Historically, risk of progression from SMM to MM was 10% per year in the first 5 years. However, since then, the definition and characteristics of the SMM patient population have changed substantially.

First, IMWG diagnostic criteria for MM in 2014 changed to include biomarker-only myeloma (SLiM), reclassifying asymptomatic patients previously considered SMM.

Second, incorporation of advanced imaging (CT, PET/CT, MRI) identified bone disease with greater sensitivity. Hence, we hypothesized that in the contemporary era, the risk of progression from SMM to MM would be markedly lower than historically…

Methods: We performed a retrospective cohort study of consecutive patients with SMM at Columbia University Irving Medical Center from 2014-2022 and observed without therapeutic intervention. Our primary objective was to measure cumulative incidence of progression to MM and to characterize progression events. We also calculated predicted 2-year risk of progression by different risk-stratification models (Mayo 20/2/20, PANGEA, IMWG SMM model) in our cohort…

The cumulative incidence of progression to MM (CRAB/SLiM) at 1, 2, 3, and 4 years from SMM diagnosis was 3.1% (95% CI, 0.99-9.1), 7.7% (95% CI, 3.7-15.3), 13.9% (95% CI, 8.1-23.1), and 17.1% (95% CI, 10.3-27.1) respectively [Figure 1]…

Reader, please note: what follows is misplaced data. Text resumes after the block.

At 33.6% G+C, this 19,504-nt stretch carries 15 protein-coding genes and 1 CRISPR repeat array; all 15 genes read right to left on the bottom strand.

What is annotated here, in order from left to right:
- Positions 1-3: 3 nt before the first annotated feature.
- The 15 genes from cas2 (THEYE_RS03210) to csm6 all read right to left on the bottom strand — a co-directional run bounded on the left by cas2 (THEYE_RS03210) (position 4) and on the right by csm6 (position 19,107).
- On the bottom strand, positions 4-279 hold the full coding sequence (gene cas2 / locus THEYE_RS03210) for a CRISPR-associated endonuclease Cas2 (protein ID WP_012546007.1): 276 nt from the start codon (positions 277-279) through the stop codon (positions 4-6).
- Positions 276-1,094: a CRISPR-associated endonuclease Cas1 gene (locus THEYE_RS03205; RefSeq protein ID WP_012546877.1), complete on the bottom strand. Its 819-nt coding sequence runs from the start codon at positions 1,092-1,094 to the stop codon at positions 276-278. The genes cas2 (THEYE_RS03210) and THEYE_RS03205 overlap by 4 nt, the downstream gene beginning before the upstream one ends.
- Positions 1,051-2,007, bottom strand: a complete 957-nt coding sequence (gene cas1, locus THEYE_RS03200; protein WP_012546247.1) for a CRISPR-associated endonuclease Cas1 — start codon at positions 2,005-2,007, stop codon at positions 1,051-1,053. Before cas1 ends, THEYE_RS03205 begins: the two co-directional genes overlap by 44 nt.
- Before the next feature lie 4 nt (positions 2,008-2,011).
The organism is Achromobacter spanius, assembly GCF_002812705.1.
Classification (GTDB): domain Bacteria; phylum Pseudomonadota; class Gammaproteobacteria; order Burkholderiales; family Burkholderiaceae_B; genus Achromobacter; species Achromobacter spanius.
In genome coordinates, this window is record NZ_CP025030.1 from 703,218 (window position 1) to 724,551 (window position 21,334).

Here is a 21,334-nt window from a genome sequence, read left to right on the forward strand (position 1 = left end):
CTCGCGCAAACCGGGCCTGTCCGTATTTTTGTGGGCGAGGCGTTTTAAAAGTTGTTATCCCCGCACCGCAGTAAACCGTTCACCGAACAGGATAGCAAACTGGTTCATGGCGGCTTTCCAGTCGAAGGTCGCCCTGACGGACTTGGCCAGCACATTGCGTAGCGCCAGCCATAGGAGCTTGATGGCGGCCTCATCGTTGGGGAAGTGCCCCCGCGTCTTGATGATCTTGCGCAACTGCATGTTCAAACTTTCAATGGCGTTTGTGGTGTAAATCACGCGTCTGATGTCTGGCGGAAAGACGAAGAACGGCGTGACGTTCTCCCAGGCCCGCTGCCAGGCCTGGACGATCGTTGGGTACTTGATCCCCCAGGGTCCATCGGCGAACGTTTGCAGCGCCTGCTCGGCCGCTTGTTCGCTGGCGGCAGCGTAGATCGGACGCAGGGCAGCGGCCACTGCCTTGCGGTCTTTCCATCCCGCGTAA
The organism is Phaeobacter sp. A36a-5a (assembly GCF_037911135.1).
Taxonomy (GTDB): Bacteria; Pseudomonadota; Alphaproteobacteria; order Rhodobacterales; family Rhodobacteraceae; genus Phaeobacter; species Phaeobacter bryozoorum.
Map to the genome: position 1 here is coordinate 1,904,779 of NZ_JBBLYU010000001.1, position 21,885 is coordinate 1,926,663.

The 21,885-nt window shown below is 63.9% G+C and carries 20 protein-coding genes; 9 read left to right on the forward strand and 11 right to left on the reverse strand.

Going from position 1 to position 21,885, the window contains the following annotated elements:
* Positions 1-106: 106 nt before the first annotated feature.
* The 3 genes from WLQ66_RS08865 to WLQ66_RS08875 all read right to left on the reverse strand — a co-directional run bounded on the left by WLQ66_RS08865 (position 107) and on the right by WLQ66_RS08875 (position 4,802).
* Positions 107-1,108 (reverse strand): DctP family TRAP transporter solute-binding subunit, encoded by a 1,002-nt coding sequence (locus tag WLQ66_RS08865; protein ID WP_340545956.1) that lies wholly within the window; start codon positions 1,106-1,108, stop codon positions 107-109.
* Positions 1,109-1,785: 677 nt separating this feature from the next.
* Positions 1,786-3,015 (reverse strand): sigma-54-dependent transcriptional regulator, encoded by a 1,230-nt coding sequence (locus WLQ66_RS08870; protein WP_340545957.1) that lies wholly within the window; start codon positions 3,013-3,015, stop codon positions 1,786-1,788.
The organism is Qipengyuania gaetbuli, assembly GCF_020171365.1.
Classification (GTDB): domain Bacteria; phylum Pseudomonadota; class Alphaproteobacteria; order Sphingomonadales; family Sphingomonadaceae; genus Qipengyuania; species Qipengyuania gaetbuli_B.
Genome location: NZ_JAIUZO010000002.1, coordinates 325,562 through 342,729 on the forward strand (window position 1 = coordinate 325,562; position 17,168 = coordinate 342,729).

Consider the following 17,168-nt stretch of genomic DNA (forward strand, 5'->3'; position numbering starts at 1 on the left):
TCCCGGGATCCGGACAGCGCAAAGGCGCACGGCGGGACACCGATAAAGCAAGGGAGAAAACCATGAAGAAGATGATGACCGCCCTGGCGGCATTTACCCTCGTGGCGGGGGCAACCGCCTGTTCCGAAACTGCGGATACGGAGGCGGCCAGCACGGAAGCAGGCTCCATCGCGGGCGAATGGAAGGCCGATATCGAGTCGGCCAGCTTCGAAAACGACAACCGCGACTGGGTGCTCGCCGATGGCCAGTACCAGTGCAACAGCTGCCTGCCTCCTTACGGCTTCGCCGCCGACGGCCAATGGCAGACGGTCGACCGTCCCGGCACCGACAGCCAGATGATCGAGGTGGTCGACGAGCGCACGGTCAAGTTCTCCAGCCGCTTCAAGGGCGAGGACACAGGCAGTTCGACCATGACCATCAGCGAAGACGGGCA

The predicted median 2-year risk of progression to MM with different risk-stratification models were as follows: PANGEA with Bone Marrow (BM): 5.75% (range, 1.2-42); PANGEA without BM: 4.6% (0.7-26.6); Mayo 20/2/20: 9.7% (9.7-47.4); IMWG SMM: 26% (3.8-73). Figure 2 shows Sankey diagram of predicted risk tertiles for patients at SMM diagnosis by different models.

Notably, a substantial proportion of high-risk patients by 20/2/20, who are currently considered for therapeutic intervention, were re-assigned to intermediate risk (2-year risk of progression 8.1-20%) by PANGEA-BM.

Conclusion: The risk of progression to MM among this cohort of contemporary patients with SMM is <5% per year for the 1 st 4 years, which is substantially lower than the historical rate of 10% per year.

Morbid progression such as renal failure or fractures are very infrequent, with anemia being the most common MDE.

Prospective studies testing active surveillance strategies are needed in contemporary SMM cohorts to determine the optimal approach to these patients and ensure balancing of potential risks and benefits of treatment.”